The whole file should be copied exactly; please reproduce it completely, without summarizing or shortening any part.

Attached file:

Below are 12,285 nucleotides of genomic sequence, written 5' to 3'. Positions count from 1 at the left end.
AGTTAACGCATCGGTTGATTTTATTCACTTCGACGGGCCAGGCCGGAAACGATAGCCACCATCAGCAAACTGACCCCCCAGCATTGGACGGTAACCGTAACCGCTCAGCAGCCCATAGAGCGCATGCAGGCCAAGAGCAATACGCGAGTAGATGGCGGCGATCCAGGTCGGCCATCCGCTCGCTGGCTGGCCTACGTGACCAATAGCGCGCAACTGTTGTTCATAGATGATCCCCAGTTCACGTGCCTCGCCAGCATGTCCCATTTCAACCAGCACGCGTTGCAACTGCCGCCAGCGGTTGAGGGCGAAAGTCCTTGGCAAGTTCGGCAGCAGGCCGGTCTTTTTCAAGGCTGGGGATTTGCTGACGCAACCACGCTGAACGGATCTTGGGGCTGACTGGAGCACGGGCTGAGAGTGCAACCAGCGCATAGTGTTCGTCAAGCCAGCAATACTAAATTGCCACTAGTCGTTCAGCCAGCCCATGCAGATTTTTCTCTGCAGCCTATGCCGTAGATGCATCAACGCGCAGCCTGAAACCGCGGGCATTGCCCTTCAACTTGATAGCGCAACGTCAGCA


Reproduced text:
Below are 12,285 nucleotides of genomic sequence, written 5' to 3'. Positions count from 1 at the left end.
AGTTAACGCATCGGTTGATTTTATTCACTTCGACGGGCCAGGCCGGAAACGATAGCCACCATCAGCAAACTGACCCCCCAGCATTGGACGGTAACCGTAACCGCTCAGCAGCCCATAGAGCGCATGCAGGCCAAGAGCAATACGCGAGTAGATGGCGGCGATCCAGGTCGGCCATCCGCTCGCTGGCTGGCCTACGTGACCAATAGCGCGCAACTGTTGTTCATAGATGATCCCCAGTTCACGTGCCTCGCCAGCATGTCCCATTTCAACCAGCACGCGTTGCAACTGCCGCCAGCGGTTGAGGGCGAAAGTCCTTGGCAAGTTCGGCAGCAGGCCGGTCTTTTTCAAGGCTGGGGATTTGCTGACGCAACCACGCTGAACGGATCTTGGGGCTGACTGGAGCACGGGCTGAGAGTGCAACCAGCGCATAGTGTTCGTCAAGCCAGCAATACTAAATTGCCACTAGTCGTTCAGCCAGCCCATGCAGATTTTTCTCTGCAGCCTATGCCGTAGATGCATCAACGCGCAGCCTGAAACCGCGGGCATTGCCCTTCAACTTGATAGCGCAACGTCAGCA